• Genotype testing is being used before prescribing medications to determine if the patient’s genome type will even respond to the medication.  Use is much more frequent in countries other than the United States.
  • Great success for healing body pains with ozone/oxygen injections and radio frequency treatments
  • Practiced the yoga of Vanda Scaravelli – in 2 classes and a workshop, studied this gentle, transformative style of yoga emphasizing movement of and from the spine
  • Watched, and listened to the creator of, the most influential video about movement in the human body I’ve ever seen.  This video has legions of fans the world over; is used frequently in yoga and massage training schools.  I want everyone to watch it:
  • “Without rhythm, there is no life.” – Jon Roar Bjorkvald-

So in the weeks and months ahead, look for more detailed writings on many of the topics above.  It was a completely inspirational experience to be surrounded by so many leading thinkers, healers and teachers in the area of integrating movement, bodywork and medicine; it is hopeful to watch the healing community move towards an ever increasingly holistic model for practice.  Yet, I can’t help but think that as western healing strives to return to the holistic, integrated health care, healing, movement, massage roots; eastern medicine has never left that holistic view.

Suzanne Andrew is a Thai Yoga Massage Therapist, Yoga Teacher, Reiki Master who’s  healing background is from the eastern modalities.  Schedule your session now: 727-641-6941 or

May 25, 2012

On Drishtis and Reading Glasses

Posted in Anatomy, Choices, Living Vibrantly, Uncategorized at 4:19 pm by SuzanneMAndrew

Patanjali, the yoga sage, suggested that in viewing the world, we don’t always see reality clearly, but instead tend toward seeing things as we’d like them to be.

While practicing a tree posture this morning, I noticed how much easier it is to balance in the posture when my focus, or drishti, is far away than when I’m focusing my gaze close to my body. Moving into tree posture, I shifted my gaze from the wall 6 feet away to my hands pressed together in prayer posture 3 inches from my face; then I started to tumble out of the pose.

Oh, the agony of being 44 years old! (Actually, it isn’t quite agony, more like self-indulgent neuroses….but I digress)  Recently it seems all my friends are succumbing to the ‘needing reading glasses’ malaise. And as a 44-year-old who’s never had a problem seeing to read, I am completely uninterested in starting to use reading glasses – now or ever, really.  It isn’t that I object to wearing glasses; as a nearsighted person, glasses or contacts have been part of my daily life for the last 30 years.  It isn’t really vanity either; I proudly wear my wrinkles and age spots with good humor.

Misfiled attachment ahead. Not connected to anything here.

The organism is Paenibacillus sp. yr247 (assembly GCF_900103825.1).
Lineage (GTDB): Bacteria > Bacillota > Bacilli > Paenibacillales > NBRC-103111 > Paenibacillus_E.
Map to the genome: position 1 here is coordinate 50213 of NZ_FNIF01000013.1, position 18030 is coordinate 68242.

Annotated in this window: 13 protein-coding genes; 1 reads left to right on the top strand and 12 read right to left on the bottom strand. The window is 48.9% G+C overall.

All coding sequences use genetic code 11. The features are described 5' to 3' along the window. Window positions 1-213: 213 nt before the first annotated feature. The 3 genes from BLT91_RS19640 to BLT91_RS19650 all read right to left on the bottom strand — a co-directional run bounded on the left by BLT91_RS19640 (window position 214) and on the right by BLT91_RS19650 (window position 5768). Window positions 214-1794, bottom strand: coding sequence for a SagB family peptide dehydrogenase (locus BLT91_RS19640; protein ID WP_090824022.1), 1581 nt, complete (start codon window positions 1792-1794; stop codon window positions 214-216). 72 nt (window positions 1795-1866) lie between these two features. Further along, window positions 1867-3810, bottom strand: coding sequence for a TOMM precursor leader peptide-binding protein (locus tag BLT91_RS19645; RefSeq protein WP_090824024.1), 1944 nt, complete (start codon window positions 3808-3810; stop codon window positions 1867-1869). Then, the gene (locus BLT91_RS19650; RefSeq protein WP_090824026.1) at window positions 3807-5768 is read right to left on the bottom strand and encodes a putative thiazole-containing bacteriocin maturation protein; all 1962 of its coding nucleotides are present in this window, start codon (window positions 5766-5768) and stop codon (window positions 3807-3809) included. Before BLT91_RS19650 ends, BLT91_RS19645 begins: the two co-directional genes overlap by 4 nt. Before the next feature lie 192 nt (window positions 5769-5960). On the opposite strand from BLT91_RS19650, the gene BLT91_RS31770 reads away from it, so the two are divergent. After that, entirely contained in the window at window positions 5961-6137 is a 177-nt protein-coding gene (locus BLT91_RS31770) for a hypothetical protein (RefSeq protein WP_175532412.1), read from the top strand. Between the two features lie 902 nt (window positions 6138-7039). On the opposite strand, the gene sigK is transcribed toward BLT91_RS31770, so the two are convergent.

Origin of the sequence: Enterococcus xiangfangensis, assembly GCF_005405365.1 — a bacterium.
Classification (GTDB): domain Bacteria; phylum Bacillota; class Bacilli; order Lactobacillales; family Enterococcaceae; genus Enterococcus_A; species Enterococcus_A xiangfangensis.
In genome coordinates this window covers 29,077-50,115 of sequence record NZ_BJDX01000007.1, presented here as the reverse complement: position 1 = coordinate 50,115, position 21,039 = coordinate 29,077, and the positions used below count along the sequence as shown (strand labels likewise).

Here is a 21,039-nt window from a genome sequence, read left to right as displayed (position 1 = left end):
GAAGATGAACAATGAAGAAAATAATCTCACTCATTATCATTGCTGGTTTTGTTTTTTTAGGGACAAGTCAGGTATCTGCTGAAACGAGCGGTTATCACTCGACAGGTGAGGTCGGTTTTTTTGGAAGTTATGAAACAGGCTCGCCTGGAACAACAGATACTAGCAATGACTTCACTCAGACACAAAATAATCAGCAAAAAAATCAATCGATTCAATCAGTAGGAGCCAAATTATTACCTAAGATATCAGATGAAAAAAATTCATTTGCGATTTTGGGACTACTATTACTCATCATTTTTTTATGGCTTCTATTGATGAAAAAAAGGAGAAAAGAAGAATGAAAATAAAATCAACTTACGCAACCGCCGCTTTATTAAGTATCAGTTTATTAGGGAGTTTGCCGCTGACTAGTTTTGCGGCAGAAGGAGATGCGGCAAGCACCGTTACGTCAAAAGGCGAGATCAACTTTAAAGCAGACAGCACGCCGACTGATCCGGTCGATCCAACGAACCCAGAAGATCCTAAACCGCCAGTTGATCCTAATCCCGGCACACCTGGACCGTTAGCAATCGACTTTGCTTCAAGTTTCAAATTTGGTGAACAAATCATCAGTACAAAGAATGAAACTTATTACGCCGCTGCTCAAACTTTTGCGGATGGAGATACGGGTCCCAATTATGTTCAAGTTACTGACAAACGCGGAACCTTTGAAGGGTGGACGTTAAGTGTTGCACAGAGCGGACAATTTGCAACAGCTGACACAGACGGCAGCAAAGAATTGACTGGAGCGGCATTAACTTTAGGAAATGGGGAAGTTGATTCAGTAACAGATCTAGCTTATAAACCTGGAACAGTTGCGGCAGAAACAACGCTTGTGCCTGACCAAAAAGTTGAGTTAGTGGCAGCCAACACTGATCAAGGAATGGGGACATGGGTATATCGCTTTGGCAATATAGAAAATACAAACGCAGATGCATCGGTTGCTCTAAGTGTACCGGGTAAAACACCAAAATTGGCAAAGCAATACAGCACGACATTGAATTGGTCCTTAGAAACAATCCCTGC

My problem with reading glasses is that I’m not willing to admit any part of my body is losing strength and flexibility due to aging.  As a formerly ill and completely unhealthy person who has spent the last 10 years clawing my way back to good health; most days now my body feels like it is 10 years younger than it did a decade ago.  So I am not willing to admit, or even gracefully allow, any part of my physical body to deteriorate with age.  It is common wisdom that due to the loss in muscle flexibility and pliability around our eyes, nearly all of us will need reading glasses after the age of 40.

Thanks to a daily yoga practice and thousands of small healthy choices over the last decade, it now feels like every single one of the 600+ muscles in my body is more flexible, stronger, better nourished and healthier than they were in my late 20s and early 30s.  How then can my eye muscles becoming less elastic?

So I’ve again turned to yoga; several months ago I began regularly adding eye exercises to my daily yoga routine.  Here’s how:

or if you prefer to watch a video (with Paul McCartney, no less)


Perhaps the years of focusing our gazes on the world outside ourselves weakens our eyes. It seems that the muscle flexibility we most need to restore and maintain good vision is the ability to shift the gaze from near to mid-range to far away, then back again with ease.  Which leads us back to the idea of drishtis and adding a visual focal point to our practice of yoga postures; visually focusing near leads my awareness back inward.  And isn’t that one of the major ideas we all need, whether we’re practicing yogis or not?  The constant practice of looking outside ourselves for wisdom, inspiration, approval gradually wears us down and prevents us from being fully ourselves.  Such as it is with our eyes, perhaps.  When we constantly look outward, our eye muscles lose elasticity and eventually we lose our perspective.

So I’m headed back to the mat, to practice eye exercises another 100 or 1000 days of my life, and maybe, just maybe avoid those reading glasses!

Suzanne Andrew is a Thai Yoga Massage Therapist, Reiki Master, Yoga Instructor and General Health Zealot.  Contact her directly to schedule a session:  727-641-6941 or

May 11, 2012

Improve Your Posture – 1 Easy Step

Posted in Back, Choices, Ergonomics, Living Vibrantly, Neck/Shoulders, Uncategorized at 3:31 pm by SuzanneMAndrew

Nearly every single one of us could use a posture improvement.  Here’s how to do it in one easy step…

Undo those hours in front of a computer, hunched over your smartphone, driving….whatever you do all day that features arms forward and looking down; simply turn your palms up every time you think of it and see a dramatic postural improvement.

I’m going to make a concerted effort to do this over the next few weeks; will keep you all posted about my results.

Suzanne Andrew is a Thai Yoga Massage Therapist, Reiki Master, Yoga Instructor, General Health Zealot and Owner of  two massage businesses. Contact her directly to schedule a session:  727-641-6941 or or